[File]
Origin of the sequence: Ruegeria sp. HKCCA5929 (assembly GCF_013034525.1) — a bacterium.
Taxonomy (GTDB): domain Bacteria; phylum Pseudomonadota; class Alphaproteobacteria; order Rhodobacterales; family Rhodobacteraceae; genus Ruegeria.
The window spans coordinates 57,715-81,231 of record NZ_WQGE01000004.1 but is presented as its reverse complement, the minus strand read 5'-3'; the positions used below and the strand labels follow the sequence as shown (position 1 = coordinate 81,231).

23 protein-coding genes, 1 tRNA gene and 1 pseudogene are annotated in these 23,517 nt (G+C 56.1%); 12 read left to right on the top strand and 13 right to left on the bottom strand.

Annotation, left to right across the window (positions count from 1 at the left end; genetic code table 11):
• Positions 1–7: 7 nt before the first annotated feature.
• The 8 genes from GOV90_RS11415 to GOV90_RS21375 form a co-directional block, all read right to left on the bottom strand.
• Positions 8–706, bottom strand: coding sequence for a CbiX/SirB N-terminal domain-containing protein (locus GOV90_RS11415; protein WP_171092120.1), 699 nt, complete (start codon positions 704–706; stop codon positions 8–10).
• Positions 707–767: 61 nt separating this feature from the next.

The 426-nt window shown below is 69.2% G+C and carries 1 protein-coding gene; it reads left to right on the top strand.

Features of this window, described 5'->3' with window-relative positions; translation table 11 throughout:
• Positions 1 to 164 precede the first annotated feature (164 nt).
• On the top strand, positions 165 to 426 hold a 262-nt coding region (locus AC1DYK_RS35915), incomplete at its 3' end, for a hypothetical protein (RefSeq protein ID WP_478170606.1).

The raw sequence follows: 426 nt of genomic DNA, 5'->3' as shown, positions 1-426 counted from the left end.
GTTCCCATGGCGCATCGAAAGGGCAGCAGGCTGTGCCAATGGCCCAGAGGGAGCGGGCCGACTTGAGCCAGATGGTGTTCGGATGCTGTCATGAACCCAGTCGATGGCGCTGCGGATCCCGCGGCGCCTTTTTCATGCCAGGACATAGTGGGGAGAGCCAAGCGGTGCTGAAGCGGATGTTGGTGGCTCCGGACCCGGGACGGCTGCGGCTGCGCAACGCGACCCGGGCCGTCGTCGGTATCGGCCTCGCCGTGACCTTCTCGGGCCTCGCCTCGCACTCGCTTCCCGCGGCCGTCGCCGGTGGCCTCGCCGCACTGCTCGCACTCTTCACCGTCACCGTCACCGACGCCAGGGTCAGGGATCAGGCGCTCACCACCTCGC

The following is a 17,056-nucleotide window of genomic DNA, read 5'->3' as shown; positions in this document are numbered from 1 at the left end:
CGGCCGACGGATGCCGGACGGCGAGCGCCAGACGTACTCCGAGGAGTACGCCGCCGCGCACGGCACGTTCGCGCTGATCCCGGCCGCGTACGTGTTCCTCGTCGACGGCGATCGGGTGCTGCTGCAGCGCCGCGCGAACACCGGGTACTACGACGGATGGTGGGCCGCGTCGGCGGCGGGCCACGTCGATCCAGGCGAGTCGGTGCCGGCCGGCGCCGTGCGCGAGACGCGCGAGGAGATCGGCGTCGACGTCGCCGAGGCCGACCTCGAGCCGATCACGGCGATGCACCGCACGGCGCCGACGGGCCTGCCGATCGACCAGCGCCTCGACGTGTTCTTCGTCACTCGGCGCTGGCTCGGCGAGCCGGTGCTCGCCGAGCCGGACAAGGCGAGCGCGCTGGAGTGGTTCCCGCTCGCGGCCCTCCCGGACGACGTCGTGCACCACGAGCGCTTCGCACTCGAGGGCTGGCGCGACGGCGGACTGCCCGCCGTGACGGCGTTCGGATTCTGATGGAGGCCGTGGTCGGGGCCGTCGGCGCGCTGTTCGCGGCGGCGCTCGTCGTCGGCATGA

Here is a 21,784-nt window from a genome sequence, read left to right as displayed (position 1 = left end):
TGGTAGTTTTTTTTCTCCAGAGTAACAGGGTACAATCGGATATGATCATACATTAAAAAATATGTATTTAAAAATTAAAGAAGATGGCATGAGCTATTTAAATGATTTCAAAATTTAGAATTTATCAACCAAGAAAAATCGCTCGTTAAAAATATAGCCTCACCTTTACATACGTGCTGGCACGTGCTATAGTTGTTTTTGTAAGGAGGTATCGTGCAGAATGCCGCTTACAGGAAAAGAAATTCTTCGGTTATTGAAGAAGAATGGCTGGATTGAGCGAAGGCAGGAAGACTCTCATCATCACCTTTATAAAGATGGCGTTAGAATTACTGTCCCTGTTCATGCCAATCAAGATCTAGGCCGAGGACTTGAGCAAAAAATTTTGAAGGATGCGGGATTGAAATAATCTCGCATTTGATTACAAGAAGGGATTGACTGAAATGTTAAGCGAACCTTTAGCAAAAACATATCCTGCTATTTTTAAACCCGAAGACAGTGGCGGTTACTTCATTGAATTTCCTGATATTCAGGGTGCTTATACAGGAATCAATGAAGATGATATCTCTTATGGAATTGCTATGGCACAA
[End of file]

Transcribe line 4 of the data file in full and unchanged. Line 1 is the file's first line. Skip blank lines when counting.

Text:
23 protein-coding genes, 1 tRNA gene and 1 pseudogene are annotated in these 23,517 nt (G+C 56.1%); 12 read left to right on the top strand and 13 right to left on the bottom strand.